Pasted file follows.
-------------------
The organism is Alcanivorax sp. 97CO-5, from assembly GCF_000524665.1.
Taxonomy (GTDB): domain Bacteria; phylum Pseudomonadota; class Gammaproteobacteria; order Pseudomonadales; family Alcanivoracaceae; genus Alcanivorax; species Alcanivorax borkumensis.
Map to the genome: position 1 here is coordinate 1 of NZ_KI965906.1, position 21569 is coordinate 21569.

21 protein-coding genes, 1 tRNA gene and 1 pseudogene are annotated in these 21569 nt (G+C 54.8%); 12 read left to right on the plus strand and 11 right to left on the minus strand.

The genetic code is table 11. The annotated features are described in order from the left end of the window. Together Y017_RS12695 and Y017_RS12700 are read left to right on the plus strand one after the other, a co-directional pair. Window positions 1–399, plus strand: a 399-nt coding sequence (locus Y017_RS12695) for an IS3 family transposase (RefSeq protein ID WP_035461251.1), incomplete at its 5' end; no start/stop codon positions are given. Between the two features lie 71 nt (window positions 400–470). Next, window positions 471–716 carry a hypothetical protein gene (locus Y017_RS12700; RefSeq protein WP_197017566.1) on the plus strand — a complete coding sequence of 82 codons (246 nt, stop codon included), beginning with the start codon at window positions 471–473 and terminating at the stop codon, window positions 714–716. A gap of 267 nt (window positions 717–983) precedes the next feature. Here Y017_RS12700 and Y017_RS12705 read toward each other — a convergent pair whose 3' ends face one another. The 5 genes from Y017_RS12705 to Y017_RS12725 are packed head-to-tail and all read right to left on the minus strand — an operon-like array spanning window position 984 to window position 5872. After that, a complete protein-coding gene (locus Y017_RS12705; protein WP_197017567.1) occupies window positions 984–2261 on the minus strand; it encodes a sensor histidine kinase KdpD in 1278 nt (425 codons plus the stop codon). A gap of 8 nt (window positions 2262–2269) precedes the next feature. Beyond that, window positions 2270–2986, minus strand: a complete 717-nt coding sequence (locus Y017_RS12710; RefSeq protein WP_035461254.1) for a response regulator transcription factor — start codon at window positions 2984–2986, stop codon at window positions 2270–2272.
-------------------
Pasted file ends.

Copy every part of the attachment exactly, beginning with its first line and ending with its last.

The organism is Alcanivorax sp. 97CO-5, from assembly GCF_000524665.1.
Taxonomy (GTDB): domain Bacteria; phylum Pseudomonadota; class Gammaproteobacteria; order Pseudomonadales; family Alcanivoracaceae; genus Alcanivorax; species Alcanivorax borkumensis.
Map to the genome: position 1 here is coordinate 1 of NZ_KI965906.1, position 21569 is coordinate 21569.

21 protein-coding genes, 1 tRNA gene and 1 pseudogene are annotated in these 21569 nt (G+C 54.8%); 12 read left to right on the plus strand and 11 right to left on the minus strand.

The genetic code is table 11. The annotated features are described in order from the left end of the window. Together Y017_RS12695 and Y017_RS12700 are read left to right on the plus strand one after the other, a co-directional pair. Window positions 1–399, plus strand: a 399-nt coding sequence (locus Y017_RS12695) for an IS3 family transposase (RefSeq protein ID WP_035461251.1), incomplete at its 5' end; no start/stop codon positions are given. Between the two features lie 71 nt (window positions 400–470). Next, window positions 471–716 carry a hypothetical protein gene (locus Y017_RS12700; RefSeq protein WP_197017566.1) on the plus strand — a complete coding sequence of 82 codons (246 nt, stop codon included), beginning with the start codon at window positions 471–473 and terminating at the stop codon, window positions 714–716. A gap of 267 nt (window positions 717–983) precedes the next feature. Here Y017_RS12700 and Y017_RS12705 read toward each other — a convergent pair whose 3' ends face one another. The 5 genes from Y017_RS12705 to Y017_RS12725 are packed head-to-tail and all read right to left on the minus strand — an operon-like array spanning window position 984 to window position 5872. After that, a complete protein-coding gene (locus Y017_RS12705; protein WP_197017567.1) occupies window positions 984–2261 on the minus strand; it encodes a sensor histidine kinase KdpD in 1278 nt (425 codons plus the stop codon). A gap of 8 nt (window positions 2262–2269) precedes the next feature. Beyond that, window positions 2270–2986, minus strand: a complete 717-nt coding sequence (locus Y017_RS12710; RefSeq protein WP_035461254.1) for a response regulator transcription factor — start codon at window positions 2984–2986, stop codon at window positions 2270–2272.